Notice that none of the suggestions is “consider releasing more information.” 

That, one supposes, would have been too much to ask.

To be fair, the guidance does remind agencies that the Attorney General has said they should release some information even if it could be withheld. But it says that applies to “low 2” records that are “by definition, trivial to begin with.”  So, by all means, release information nobody would care about anyway.

And also, to be fair, there are records that can be justifiably withheld because they truly involve national security, trade secrets, privacy and other issues. The names of the Navy SEALs who killed Osma bin Laden might well be an example.

New ways to frustrate FOIA requests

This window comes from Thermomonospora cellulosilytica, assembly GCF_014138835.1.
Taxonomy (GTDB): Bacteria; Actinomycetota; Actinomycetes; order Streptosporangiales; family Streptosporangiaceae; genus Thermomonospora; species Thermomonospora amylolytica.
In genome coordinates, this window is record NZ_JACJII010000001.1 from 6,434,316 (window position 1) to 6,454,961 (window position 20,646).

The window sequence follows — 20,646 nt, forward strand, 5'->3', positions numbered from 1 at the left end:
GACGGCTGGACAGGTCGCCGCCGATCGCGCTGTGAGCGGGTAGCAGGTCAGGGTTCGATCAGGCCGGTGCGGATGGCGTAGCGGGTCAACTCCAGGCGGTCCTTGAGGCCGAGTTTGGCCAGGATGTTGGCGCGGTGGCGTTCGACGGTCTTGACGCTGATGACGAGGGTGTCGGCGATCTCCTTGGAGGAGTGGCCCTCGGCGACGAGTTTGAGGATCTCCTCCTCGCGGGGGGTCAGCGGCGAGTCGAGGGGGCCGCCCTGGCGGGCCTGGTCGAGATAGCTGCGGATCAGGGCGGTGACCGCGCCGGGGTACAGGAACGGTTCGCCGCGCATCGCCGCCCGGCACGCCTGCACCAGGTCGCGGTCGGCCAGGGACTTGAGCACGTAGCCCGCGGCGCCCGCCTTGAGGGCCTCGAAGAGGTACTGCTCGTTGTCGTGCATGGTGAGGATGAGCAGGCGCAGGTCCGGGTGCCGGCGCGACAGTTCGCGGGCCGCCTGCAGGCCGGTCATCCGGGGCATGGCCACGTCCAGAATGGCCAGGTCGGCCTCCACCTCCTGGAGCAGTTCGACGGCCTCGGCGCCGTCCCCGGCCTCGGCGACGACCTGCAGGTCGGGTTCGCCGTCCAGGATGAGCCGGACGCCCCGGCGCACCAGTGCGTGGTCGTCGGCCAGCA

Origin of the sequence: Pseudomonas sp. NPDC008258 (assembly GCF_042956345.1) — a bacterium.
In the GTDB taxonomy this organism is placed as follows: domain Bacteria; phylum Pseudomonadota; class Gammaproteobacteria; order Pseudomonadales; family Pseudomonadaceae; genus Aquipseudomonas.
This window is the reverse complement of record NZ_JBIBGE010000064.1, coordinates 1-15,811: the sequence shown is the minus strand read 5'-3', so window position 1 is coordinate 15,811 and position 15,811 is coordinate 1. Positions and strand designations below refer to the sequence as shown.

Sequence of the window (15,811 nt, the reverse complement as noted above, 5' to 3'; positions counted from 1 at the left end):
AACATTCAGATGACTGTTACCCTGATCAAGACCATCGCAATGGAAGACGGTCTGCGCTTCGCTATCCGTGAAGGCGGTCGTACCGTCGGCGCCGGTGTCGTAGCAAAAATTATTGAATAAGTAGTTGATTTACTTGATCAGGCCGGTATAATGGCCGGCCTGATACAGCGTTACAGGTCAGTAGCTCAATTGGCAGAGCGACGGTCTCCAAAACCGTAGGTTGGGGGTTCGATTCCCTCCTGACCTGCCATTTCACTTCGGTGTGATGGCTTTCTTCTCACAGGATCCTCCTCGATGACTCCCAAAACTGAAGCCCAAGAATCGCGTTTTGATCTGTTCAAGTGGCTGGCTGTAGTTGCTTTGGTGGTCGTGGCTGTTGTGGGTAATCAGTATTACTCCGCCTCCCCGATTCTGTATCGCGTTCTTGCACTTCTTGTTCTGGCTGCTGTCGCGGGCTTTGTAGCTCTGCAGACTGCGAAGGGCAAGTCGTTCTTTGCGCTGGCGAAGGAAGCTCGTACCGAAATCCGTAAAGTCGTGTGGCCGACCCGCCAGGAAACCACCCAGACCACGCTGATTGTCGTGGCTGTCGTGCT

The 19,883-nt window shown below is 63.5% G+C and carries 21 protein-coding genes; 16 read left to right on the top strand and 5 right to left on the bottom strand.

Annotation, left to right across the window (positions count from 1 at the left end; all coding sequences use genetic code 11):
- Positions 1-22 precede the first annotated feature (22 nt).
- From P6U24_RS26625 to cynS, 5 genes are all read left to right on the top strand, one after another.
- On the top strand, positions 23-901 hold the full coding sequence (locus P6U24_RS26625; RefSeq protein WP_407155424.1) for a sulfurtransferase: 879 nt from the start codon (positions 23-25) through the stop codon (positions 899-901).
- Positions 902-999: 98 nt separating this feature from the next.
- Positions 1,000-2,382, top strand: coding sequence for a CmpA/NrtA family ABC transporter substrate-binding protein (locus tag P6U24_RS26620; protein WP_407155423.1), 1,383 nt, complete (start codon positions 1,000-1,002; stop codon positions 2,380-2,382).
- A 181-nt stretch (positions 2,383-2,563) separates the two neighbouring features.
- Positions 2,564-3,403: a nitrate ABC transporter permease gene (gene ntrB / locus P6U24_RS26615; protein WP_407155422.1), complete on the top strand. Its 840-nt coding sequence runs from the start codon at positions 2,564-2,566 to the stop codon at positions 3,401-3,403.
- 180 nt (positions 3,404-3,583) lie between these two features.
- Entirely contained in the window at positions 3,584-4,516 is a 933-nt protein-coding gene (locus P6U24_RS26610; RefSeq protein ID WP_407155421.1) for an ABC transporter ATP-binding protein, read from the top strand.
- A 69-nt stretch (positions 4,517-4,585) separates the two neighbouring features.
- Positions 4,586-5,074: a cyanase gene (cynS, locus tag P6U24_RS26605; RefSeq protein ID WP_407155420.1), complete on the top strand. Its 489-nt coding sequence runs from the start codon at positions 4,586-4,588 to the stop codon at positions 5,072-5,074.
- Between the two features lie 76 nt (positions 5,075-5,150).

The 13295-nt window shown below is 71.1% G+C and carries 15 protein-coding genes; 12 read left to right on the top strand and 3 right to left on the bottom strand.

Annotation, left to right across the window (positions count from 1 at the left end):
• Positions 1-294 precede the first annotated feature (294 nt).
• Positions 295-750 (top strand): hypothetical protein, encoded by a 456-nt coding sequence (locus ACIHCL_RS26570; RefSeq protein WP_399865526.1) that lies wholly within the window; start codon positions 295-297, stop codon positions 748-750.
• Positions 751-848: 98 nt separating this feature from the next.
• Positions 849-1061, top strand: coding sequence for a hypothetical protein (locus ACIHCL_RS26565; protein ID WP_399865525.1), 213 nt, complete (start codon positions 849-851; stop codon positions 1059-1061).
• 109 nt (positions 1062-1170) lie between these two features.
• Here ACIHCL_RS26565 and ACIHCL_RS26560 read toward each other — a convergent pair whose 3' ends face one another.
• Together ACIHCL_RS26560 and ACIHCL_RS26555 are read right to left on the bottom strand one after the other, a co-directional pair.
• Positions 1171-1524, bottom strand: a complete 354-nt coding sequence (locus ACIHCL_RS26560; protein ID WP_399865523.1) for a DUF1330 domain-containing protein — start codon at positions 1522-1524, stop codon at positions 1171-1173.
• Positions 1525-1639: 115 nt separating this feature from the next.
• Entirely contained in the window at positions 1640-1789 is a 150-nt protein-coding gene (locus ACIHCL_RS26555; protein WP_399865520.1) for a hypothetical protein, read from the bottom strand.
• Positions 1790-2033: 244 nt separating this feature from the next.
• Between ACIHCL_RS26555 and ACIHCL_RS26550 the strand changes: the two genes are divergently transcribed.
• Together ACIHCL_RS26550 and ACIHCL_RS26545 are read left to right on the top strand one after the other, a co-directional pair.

Each of the Justice Department suggestions presents a set of familiar, but difficult challenges to requestors who already face uphill battles to get records in many cases.

Exemption 1 is one of the least-used exemptions because it has been relatively difficult for agencies to defend. Permitting agencies to wait until after a request has been filed to determine whether a document should be classified will not only mean more delays in an already lengthy FOIA process, but it also will spark new fights over the meaning of “national security” and “classified” and “harm."

Writing new laws to protect information seems a nonsensical suggestion by an administration that pledged to be the most open in history. Worse, a Congressional committee was told in March that many of the more than 240 laws that already protect information from disclosure were simply interest group carve outs. And another witness said agencies misuse the Exemption 3 laws to wrongly withhold information. So, it is hard to understand why we need more bad laws, like the one protecting gun dealer information or the one that makes it difficult to track Medicare fraud.